Filippo Brunelleschi

by: Madison Huffman


Filippo Brunelleschi was born in 1377 to an unknown mother and an eminent notary, in the beautiful city of Florence, Italy. His early life is a mystery, but it is known that he spent his entire life in Florence. At the age of twenty one, in 1398, he began his career as a goldsmith. He was employed by a goldsmith and through his training made several figures for the altar of St. James in the cathedral. In 1404 he was even admitted as master to the goldsmiths’ guild in Florence. And later that year he was consulted regarding a buttress of the Cathedral. Throughout his life, Brunelleschi made several trips to Rome to survey its ancient monuments. Rome and Ancient Greece were a big influence on him and his work. Along with these great influences he had other supporters, in his patrons. Cosimo de'Medici was a big supporter in his work, and was there while he was constructing the Great Dome. Andrea Pazzi was another patron, and appointed him for work with the Pazzi Chapel. Lastly, there was Scolari. He was another one of his patrons that took on Brunelleschi in the building of the Angeli Rotonda. Brunelleschi was an Italian architect, sculptor, and goldsmith. Today he is remembered as the first modern engineer and for being incredibly innovative. Brunelleschi has created many architectural pieces that are still very well known in the present day. For example, the Great Dome of the Florentine Cathedral, the Pazzi Chapel, and the Rotonda del Brunelleschi. They are all incredibly popular, as Brunelleschi put much of his work towards these main pieces.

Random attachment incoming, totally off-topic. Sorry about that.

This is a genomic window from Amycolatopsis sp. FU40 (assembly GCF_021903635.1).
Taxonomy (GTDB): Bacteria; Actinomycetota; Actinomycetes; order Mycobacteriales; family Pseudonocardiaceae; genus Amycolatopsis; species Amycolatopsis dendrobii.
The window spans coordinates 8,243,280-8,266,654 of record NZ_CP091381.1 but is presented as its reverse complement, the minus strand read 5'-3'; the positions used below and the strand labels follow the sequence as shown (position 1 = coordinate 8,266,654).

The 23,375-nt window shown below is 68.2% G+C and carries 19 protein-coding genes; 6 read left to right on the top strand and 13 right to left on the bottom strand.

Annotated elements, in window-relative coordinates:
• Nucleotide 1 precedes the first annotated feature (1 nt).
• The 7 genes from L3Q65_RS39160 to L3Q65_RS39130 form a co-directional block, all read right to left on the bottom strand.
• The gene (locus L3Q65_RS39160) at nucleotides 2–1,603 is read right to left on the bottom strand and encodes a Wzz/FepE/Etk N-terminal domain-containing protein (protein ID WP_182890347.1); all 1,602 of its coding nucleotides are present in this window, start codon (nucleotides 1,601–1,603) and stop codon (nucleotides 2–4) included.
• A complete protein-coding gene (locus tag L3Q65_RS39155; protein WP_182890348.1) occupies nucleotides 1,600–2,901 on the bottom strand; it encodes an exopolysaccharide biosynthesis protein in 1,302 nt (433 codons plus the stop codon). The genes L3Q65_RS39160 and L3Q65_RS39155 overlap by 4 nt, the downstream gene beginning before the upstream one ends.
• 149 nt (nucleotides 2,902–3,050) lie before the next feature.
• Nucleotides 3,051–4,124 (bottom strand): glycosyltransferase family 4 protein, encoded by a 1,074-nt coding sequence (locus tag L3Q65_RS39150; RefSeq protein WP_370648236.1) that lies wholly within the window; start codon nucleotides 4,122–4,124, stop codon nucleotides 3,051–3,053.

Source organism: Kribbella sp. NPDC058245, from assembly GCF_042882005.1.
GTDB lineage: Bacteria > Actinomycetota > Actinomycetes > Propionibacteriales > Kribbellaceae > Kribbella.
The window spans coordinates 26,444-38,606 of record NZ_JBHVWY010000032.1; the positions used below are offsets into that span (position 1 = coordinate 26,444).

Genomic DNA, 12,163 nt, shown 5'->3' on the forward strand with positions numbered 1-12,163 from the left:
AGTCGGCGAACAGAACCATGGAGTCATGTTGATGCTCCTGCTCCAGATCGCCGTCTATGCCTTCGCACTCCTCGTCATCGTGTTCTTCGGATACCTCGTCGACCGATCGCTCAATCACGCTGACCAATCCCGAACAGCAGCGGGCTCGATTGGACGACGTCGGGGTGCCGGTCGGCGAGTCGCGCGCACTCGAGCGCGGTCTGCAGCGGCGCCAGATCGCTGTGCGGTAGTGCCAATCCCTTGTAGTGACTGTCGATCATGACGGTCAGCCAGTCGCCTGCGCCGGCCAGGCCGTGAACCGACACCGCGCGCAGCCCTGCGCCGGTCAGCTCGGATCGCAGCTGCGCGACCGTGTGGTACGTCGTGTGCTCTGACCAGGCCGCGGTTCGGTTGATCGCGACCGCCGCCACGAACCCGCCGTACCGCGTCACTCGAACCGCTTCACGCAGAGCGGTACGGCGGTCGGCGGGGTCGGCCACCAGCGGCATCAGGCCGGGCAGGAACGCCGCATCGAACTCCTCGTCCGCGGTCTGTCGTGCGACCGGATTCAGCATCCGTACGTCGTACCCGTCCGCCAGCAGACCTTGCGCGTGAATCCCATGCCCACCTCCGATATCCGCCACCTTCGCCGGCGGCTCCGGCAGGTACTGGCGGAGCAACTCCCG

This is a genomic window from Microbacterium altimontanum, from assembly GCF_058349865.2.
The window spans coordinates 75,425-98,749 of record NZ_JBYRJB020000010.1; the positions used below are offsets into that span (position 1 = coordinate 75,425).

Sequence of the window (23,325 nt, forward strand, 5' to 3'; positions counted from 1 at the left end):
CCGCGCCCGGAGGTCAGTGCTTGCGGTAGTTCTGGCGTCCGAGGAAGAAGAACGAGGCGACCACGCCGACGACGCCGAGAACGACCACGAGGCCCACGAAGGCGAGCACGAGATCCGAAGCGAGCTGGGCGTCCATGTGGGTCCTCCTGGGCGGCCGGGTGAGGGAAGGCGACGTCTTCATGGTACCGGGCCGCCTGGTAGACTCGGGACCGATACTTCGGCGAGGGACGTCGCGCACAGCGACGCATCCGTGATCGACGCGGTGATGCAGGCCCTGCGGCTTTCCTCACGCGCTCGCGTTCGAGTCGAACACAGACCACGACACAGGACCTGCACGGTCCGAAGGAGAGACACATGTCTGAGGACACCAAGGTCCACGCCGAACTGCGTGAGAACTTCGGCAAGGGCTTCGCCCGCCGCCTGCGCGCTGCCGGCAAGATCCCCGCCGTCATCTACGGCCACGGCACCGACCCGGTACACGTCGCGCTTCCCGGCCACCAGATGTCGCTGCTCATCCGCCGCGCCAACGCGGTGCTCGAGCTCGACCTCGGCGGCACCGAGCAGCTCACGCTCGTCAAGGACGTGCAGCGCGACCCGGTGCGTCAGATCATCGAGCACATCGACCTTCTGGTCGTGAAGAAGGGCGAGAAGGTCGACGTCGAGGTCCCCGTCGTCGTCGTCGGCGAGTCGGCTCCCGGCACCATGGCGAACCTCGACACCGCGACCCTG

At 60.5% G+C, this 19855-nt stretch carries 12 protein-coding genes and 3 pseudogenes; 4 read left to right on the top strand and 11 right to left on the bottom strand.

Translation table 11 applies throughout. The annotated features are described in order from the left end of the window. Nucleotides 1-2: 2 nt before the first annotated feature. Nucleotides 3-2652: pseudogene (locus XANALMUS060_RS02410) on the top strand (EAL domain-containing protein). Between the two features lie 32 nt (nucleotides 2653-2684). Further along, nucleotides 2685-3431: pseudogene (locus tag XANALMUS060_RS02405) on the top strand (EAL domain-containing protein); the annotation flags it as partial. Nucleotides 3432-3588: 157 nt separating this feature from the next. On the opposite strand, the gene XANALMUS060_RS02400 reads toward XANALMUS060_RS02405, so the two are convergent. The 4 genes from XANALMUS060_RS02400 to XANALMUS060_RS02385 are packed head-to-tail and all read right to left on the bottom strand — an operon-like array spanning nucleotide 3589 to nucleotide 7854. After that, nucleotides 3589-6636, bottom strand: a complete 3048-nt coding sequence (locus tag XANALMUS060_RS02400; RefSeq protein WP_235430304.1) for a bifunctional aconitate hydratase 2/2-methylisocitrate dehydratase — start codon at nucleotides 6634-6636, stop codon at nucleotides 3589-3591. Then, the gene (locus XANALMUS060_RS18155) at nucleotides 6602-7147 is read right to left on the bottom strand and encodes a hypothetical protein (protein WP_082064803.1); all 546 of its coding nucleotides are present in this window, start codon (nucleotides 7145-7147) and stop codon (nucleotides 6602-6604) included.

Great Dome of the Florentine Cathedral

The Dome of Florence, Santa Maria del Fiore is arguably Brunelleschi's greatest architectural achievement, and is considered the Renaissance's main building enterprise. Construction of the dome began in 1420 and finally finished in 1436. Taking a total of sixteen years to build! The dome is a large structure sitting on the top of a cathedral, with a pointed top and cross. It is filled with beautiful artwork on the inside, covering the spiral of bricks. I feel this piece is very interesting. The artwork spinning around the inside of the dome is magnificent, and compliments the dome beautifully. New, creative ideas were used in the making of this piece of architecture and I find that very interesting, as in those days they did not have many of the resources that we have today to create pieces of that stature and size. This piece is significant because many people were skeptical of how it would turn out. Since it is a dome the way it had to be constructed was different then other buildings. Many people jumped to conclusions by thinking it was going to fall and turn out unsuccessful. Brunelleschi had to find new artistic and creative ways of creating the dome in a way that the roof would not cave in on everyone. The dome represents scientific naturalism, as it creates perspective, along with many other pieces of work done by Brunelleschi. Today, the dome still stands as beautifully as it had when it was created and you can find it located in Florence, Italy, the birthplace of Brunelleschi.


"Filippo Brunelleschi." Encyclopedia of World Biography. Detroit: Gale, 1998.Biography in Context. Web. 18 Nov. 2013.

"Filippo Brunelleschi." 2013. The Biography Channel website. Nov 18 2013,

Florence Cathedral, Exterior, Dome. 1436. Photograph. Florence, Italy, Florence.

Santa Maria Del Fiore (Cathedral : Florence, Italy). 1436. Photograph. Florence, Italy, Florence.

Chapel of the Pazzi Family. 1430. Photograph. Florence, Italy, Florence.

S. Maria Degli Angeli (Rome, Italy); Rotunda of the Dome. 1437. Photograph. Rome, Italy, Rome.